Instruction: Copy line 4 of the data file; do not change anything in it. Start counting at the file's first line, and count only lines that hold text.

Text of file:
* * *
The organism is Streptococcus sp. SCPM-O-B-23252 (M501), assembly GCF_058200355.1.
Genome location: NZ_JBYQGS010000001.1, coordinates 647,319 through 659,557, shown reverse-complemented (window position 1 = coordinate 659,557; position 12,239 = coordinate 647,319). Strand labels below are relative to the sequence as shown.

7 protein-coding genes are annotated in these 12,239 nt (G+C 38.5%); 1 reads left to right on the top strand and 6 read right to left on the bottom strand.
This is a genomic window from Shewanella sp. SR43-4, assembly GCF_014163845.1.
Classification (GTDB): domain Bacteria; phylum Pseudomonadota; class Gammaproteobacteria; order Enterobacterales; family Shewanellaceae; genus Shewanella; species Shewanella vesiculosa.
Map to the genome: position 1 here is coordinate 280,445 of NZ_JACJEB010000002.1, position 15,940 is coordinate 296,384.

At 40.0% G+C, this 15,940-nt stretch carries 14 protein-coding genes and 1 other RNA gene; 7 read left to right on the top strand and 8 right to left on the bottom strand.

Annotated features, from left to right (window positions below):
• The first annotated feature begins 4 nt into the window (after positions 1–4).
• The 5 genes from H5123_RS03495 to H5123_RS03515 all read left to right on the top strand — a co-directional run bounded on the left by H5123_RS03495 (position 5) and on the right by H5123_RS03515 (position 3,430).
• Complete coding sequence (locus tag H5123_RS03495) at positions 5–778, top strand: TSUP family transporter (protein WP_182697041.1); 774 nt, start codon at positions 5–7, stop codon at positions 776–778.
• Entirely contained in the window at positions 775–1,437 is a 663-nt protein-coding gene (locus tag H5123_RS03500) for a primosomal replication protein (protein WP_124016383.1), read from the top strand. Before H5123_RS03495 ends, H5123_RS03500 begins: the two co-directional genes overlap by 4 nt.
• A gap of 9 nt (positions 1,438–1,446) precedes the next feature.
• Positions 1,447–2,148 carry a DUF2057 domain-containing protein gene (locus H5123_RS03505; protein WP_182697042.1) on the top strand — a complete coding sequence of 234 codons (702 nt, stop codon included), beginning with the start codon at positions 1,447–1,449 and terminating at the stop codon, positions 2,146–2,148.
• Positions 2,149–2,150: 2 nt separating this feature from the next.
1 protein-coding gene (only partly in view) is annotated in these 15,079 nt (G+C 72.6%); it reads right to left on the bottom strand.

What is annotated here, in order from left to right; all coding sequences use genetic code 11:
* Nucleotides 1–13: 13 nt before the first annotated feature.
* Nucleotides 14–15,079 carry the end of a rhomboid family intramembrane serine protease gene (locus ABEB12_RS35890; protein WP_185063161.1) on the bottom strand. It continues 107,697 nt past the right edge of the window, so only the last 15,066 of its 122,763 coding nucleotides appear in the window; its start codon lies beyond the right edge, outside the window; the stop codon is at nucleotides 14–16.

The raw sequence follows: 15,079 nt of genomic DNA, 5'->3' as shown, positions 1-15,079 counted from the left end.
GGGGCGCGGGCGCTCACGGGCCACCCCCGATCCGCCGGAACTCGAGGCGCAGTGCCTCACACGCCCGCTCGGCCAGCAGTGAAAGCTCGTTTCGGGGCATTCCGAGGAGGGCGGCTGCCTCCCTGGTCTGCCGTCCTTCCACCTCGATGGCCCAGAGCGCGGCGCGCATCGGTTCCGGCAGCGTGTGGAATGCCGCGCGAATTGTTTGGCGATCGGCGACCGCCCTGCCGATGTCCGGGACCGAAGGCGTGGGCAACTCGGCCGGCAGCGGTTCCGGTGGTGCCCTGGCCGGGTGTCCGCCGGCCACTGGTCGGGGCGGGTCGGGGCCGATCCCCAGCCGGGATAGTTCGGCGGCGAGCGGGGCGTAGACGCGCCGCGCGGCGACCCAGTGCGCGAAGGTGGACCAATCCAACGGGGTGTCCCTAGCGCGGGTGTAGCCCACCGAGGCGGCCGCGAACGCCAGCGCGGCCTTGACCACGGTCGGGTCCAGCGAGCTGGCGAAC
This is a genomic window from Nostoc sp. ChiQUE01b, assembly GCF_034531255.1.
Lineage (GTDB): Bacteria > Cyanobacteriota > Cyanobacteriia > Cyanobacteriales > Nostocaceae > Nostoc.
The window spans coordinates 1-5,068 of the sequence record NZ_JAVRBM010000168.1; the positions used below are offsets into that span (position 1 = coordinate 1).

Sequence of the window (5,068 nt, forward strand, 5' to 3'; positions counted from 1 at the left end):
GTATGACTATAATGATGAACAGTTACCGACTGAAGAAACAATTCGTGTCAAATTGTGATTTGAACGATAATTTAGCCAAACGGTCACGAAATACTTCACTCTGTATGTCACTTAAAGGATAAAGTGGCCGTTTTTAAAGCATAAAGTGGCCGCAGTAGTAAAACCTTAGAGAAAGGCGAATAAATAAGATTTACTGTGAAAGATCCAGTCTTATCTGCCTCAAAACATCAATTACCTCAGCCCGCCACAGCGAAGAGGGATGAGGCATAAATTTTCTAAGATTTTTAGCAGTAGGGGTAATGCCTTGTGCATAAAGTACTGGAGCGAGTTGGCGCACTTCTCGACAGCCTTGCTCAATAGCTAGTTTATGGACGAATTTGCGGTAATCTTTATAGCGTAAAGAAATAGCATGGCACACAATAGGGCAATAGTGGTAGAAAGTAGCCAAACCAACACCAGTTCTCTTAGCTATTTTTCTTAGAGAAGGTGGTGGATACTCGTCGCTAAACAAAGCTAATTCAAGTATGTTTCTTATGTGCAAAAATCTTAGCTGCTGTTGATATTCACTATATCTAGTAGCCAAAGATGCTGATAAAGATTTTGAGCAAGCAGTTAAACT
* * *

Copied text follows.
This is a genomic window from Shewanella sp. SR43-4, assembly GCF_014163845.1.